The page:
Those familiar with the Kalecki equations know that wages have little impact on profits - at the macro level. That because lower wagers also mean lower revenues - so it's basically a wash for profits. Profits have boomed importantly from the higher deficits. The higher incomes related to deficit spending gets largely spent, creating additional business revenue without an additional cost, and hence a corporate profit..

9:18 AM  
Blogger winterspeak said...

Hi Dan

No second thoughts. By "underconsumption theory" I meant the argument that rising inequality was driving down AD because the rich "underconsume". I don't find this line of thought at all convincing.

I do believe that low AD is the biggest US economic issue today, but I think it's caused primarily by the deficit being too small (taking household savings desire as a given).

9:21 AM  
Blogger Detroit Dan said...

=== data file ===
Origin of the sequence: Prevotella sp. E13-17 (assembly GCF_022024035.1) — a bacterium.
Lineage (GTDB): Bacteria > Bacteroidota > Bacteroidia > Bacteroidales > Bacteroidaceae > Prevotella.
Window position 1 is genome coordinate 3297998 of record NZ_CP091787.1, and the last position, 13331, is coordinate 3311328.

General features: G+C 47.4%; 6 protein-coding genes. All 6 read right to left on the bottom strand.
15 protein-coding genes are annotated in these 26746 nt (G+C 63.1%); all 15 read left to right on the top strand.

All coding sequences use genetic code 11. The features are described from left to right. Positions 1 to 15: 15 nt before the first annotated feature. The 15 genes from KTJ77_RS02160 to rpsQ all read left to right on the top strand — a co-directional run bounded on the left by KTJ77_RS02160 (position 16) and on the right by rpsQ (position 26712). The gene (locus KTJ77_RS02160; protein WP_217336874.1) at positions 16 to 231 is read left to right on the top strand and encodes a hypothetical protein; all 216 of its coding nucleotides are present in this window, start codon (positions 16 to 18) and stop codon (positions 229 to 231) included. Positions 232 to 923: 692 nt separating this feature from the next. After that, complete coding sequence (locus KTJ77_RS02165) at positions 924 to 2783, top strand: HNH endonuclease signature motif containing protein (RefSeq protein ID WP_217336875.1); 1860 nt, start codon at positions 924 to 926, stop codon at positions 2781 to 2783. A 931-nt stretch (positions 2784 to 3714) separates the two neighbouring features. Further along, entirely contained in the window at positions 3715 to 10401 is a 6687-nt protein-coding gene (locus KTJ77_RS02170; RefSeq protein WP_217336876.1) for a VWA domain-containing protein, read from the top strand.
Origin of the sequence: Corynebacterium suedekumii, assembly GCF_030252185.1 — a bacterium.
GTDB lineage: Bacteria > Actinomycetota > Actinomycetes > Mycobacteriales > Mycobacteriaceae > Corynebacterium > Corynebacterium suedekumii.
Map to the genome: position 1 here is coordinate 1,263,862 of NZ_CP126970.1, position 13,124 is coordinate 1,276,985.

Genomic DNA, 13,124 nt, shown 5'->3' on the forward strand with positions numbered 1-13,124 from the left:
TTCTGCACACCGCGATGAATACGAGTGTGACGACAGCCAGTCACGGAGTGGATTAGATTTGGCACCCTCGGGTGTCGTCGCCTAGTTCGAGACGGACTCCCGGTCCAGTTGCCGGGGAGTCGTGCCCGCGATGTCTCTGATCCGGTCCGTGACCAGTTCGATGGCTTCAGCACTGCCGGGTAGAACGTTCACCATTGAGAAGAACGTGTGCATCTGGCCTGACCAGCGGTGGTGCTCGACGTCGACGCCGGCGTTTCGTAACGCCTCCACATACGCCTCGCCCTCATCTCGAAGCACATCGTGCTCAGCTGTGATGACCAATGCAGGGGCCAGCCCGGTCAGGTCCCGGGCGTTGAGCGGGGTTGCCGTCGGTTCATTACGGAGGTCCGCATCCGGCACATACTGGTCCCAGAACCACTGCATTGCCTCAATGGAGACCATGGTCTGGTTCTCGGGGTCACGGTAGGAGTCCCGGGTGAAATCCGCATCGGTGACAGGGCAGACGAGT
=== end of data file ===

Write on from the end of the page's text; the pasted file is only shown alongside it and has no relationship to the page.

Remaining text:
Here's how I see things. I wonder which, if any, of the following you disagree with:

1. Underconsumption is the same thing as too low aggregate demand.

2. The wealthy have a much lower marginal propensity to consume as opposed to the middle and lower classes.

3. Profits have been helped by weak employment.

4. The vast majority of profits accrue to the wealthy.

5. Household saving desire is something of a misnomer. Saving desire increases as income increases, as consumption moves away from necessities to discretionary consumption.

Thanks for the discussion...

7:46 AM  
Blogger winterspeak said...

Hi Dan

1. AD sort of has a specific, technical meaning, but "underconsumption" is pretty context dependent on exactly what it means, so I cannot agree or disagree with this one.